Fein: Still a Family Business

Fein: Still a Family Business

Back in 1895, Wilhelm Emil Fein invented the first power tool. To be more specific, he invented the first electric power tool, a 5/32 capacity drill that consisted of a motor, a shaft and a chuck. That won him a spot in a German museum and a place in the heart of almost every woodworker on the face of the planet.

Fein is still at it, creating high-quality, heavy-duty power tools for woodworkers and other tool lovers. The company is still in the family and Wilhelm’s grandson, Hans Wolfgang Fein, is the current CEO. It’s a German company with a line of tools for both metalworking and woodworking, but it wasn’t until recently that it entered the U.S. market. The first tool that made a splash here was a pneumatic hacksaw that was designed for spark-free applications (e.g. oil wells).

It Slices, It Dices …

Mike Murphy is the national product manager for the Fein Power Tools USA and says that the company’s Multimaster is the first product that really took off with woodworkers. It’s a hand tool with interchangeable tips that can detail sand, cut, scrape, remove grout and perform a variety of other tasks (one customer even uses it to open his lobsters). When you first see it, you’re going to think “this is a detail sander,” but there’s a lot more to it than that. Mike says that it was introduced in the U.S. in 1986, and in Europe it is primarily used by metalworkers and machinists. When they brought it over, says Mike, “we weren’t really sure what we had when we first came out with this.” It was immediately popular with woodworkers and it opened the door to other Fein tools.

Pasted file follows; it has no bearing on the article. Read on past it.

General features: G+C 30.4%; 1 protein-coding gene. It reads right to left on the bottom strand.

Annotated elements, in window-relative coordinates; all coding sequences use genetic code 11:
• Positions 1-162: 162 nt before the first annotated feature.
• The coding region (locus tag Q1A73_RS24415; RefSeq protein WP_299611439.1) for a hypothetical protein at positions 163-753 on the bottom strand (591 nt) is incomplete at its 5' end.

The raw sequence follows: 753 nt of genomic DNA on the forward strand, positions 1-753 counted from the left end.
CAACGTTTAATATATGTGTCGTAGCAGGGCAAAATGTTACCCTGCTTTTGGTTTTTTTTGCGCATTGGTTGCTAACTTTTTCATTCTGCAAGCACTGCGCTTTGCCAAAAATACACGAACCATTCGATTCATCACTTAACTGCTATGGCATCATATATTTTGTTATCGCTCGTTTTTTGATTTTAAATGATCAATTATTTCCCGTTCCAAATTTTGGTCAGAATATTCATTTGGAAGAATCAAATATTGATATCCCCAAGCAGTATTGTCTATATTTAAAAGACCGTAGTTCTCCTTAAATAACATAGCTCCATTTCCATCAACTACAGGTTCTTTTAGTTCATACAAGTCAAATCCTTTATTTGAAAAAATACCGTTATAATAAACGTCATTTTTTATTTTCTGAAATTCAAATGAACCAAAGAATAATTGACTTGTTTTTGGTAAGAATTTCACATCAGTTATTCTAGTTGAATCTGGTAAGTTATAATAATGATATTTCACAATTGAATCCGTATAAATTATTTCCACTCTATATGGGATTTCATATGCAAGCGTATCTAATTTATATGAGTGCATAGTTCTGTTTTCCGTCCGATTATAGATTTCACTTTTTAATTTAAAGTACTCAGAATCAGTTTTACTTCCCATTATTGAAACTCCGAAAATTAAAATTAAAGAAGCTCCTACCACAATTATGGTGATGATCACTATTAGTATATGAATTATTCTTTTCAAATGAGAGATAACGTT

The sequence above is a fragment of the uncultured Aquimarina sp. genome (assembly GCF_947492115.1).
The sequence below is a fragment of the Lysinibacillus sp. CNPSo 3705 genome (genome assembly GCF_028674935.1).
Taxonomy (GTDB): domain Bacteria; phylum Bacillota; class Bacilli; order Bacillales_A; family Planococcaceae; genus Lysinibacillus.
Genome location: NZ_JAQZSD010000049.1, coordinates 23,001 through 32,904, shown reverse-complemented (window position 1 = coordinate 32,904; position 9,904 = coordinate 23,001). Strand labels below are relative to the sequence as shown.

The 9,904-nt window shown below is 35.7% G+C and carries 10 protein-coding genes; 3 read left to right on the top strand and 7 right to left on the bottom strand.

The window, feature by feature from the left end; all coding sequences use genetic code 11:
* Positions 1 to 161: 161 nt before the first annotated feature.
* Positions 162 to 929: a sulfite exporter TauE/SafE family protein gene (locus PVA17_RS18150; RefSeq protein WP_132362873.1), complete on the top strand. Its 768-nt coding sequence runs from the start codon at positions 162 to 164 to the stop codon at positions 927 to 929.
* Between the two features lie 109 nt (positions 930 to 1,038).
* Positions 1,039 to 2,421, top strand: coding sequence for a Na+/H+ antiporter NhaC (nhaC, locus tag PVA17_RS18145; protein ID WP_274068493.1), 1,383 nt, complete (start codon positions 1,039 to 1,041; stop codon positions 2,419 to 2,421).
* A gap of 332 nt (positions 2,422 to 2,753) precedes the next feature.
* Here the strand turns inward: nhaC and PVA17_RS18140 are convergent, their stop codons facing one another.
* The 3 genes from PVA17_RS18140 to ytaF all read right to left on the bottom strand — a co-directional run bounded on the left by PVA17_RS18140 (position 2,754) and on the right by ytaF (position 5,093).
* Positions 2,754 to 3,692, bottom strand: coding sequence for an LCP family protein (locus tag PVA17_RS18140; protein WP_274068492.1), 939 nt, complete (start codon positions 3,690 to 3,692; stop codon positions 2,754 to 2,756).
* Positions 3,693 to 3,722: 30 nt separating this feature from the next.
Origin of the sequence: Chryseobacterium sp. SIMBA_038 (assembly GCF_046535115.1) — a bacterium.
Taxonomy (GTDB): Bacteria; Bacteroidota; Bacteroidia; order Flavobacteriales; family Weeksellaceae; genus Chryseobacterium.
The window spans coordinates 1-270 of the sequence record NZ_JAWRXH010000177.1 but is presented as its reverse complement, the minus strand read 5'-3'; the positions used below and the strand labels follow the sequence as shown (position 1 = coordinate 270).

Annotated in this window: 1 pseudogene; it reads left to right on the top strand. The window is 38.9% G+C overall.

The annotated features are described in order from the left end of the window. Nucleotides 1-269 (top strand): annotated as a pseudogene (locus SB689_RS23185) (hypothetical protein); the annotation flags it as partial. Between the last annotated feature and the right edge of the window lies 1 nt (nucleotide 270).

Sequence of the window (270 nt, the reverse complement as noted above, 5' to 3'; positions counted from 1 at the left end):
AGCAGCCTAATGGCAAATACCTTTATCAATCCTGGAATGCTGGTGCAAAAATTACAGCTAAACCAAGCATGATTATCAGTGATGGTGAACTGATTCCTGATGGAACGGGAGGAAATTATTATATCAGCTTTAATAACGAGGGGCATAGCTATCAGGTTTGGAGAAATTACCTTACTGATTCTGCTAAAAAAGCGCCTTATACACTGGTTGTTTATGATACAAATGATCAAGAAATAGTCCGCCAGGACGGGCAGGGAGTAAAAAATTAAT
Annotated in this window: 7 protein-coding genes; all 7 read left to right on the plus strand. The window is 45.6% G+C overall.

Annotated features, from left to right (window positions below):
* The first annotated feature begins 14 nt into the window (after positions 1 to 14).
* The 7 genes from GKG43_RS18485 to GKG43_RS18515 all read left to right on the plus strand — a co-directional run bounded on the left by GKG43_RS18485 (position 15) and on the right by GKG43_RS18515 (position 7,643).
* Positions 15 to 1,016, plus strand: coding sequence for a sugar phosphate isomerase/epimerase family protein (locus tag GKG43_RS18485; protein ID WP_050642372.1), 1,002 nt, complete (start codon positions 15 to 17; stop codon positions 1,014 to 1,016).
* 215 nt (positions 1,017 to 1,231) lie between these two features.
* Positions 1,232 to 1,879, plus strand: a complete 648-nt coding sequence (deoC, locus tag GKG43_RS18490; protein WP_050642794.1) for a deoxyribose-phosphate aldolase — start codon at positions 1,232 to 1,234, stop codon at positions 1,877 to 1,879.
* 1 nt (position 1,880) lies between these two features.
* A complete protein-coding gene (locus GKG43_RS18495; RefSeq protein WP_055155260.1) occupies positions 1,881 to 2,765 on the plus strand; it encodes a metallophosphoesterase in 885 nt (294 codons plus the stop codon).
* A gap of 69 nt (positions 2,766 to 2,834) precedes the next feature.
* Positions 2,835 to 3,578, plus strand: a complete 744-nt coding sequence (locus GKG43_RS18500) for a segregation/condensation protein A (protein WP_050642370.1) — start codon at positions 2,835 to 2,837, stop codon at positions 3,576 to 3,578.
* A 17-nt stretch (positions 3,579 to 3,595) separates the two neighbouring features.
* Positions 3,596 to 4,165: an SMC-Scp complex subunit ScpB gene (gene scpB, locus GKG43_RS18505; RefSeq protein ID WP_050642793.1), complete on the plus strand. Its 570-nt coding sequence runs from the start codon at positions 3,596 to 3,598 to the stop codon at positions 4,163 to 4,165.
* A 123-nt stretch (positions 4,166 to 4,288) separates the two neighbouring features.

Now, U.S. woodworkers can get the Multimaster, random orbital sanders, half-sheet sanders, shop vacs, and a variety of drills from Fein. Its most recent development is a 3 1/4 HP router that is, according to Mike, the most powerful router out there.

Buying Tools for Your Grandchildren

Fein primarily focuses on power hand tools, says Mike, because it has always been what the company does best. When you pick up one of these tools, you immediately realize it’s a heavy-duty machine, and that’s for a reason. Mike explains that Fein’s philosophy is to make tools that will last. It’s not enough that a tool lasts ten or even 20 years, he says. When you buy a Fein power tool, the company wants you to be able to hand it off to your children or grandchildren (just as Wilhelm handed the company off to his son and grandson).

So next time you fire up a table saw or router or drill, remember to say a quick thank you to the spirit of Wilhelm Emil Fein, the patron saint of all power tools.

– Bob Filipczak

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